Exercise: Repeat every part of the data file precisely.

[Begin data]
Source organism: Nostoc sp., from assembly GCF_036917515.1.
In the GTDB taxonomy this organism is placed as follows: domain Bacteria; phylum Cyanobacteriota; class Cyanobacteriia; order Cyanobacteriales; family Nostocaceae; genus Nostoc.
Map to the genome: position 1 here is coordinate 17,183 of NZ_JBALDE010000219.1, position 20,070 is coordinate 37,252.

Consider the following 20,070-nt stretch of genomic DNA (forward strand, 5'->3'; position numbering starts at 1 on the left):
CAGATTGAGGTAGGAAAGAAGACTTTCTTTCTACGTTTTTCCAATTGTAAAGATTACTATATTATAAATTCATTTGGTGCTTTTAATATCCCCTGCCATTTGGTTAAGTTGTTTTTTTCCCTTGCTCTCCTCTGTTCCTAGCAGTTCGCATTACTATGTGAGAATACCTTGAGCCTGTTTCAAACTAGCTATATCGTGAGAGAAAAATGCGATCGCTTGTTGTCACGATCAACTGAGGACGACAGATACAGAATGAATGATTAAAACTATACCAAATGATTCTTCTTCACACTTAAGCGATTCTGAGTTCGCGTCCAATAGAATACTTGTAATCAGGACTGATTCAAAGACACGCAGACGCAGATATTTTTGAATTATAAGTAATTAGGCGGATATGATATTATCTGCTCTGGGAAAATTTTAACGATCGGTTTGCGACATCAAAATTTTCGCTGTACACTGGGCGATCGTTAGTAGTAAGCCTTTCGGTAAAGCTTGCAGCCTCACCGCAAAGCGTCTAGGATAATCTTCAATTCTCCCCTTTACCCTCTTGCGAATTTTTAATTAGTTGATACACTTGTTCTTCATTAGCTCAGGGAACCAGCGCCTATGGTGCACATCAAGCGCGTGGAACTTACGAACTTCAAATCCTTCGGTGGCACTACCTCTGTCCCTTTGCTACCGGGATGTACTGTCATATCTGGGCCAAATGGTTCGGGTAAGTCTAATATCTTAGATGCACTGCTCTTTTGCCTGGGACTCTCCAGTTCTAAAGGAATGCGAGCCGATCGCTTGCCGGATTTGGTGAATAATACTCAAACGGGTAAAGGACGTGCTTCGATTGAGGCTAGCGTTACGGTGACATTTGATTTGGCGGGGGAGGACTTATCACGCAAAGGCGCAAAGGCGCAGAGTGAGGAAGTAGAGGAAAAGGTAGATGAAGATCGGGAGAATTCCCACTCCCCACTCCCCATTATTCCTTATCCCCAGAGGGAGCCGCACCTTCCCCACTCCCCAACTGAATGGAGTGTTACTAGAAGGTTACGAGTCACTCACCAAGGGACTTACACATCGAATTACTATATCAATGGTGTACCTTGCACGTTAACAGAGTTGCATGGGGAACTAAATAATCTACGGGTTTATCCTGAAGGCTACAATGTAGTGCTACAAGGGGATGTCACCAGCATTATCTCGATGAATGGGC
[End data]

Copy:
Source organism: Nostoc sp., from assembly GCF_036917515.1.
In the GTDB taxonomy this organism is placed as follows: domain Bacteria; phylum Cyanobacteriota; class Cyanobacteriia; order Cyanobacteriales; family Nostocaceae; genus Nostoc.
Map to the genome: position 1 here is coordinate 17,183 of NZ_JBALDE010000219.1, position 20,070 is coordinate 37,252.

Consider the following 20,070-nt stretch of genomic DNA (forward strand, 5'->3'; position numbering starts at 1 on the left):
CAGATTGAGGTAGGAAAGAAGACTTTCTTTCTACGTTTTTCCAATTGTAAAGATTACTATATTATAAATTCATTTGGTGCTTTTAATATCCCCTGCCATTTGGTTAAGTTGTTTTTTTCCCTTGCTCTCCTCTGTTCCTAGCAGTTCGCATTACTATGTGAGAATACCTTGAGCCTGTTTCAAACTAGCTATATCGTGAGAGAAAAATGCGATCGCTTGTTGTCACGATCAACTGAGGACGACAGATACAGAATGAATGATTAAAACTATACCAAATGATTCTTCTTCACACTTAAGCGATTCTGAGTTCGCGTCCAATAGAATACTTGTAATCAGGACTGATTCAAAGACACGCAGACGCAGATATTTTTGAATTATAAGTAATTAGGCGGATATGATATTATCTGCTCTGGGAAAATTTTAACGATCGGTTTGCGACATCAAAATTTTCGCTGTACACTGGGCGATCGTTAGTAGTAAGCCTTTCGGTAAAGCTTGCAGCCTCACCGCAAAGCGTCTAGGATAATCTTCAATTCTCCCCTTTACCCTCTTGCGAATTTTTAATTAGTTGATACACTTGTTCTTCATTAGCTCAGGGAACCAGCGCCTATGGTGCACATCAAGCGCGTGGAACTTACGAACTTCAAATCCTTCGGTGGCACTACCTCTGTCCCTTTGCTACCGGGATGTACTGTCATATCTGGGCCAAATGGTTCGGGTAAGTCTAATATCTTAGATGCACTGCTCTTTTGCCTGGGACTCTCCAGTTCTAAAGGAATGCGAGCCGATCGCTTGCCGGATTTGGTGAATAATACTCAAACGGGTAAAGGACGTGCTTCGATTGAGGCTAGCGTTACGGTGACATTTGATTTGGCGGGGGAGGACTTATCACGCAAAGGCGCAAAGGCGCAGAGTGAGGAAGTAGAGGAAAAGGTAGATGAAGATCGGGAGAATTCCCACTCCCCACTCCCCATTATTCCTTATCCCCAGAGGGAGCCGCACCTTCCCCACTCCCCAACTGAATGGAGTGTTACTAGAAGGTTACGAGTCACTCACCAAGGGACTTACACATCGAATTACTATATCAATGGTGTACCTTGCACGTTAACAGAGTTGCATGGGGAACTAAATAATCTACGGGTTTATCCTGAAGGCTACAATGTAGTGCTACAAGGGGATGTCACCAGCATTATCTCGATGAATGGGC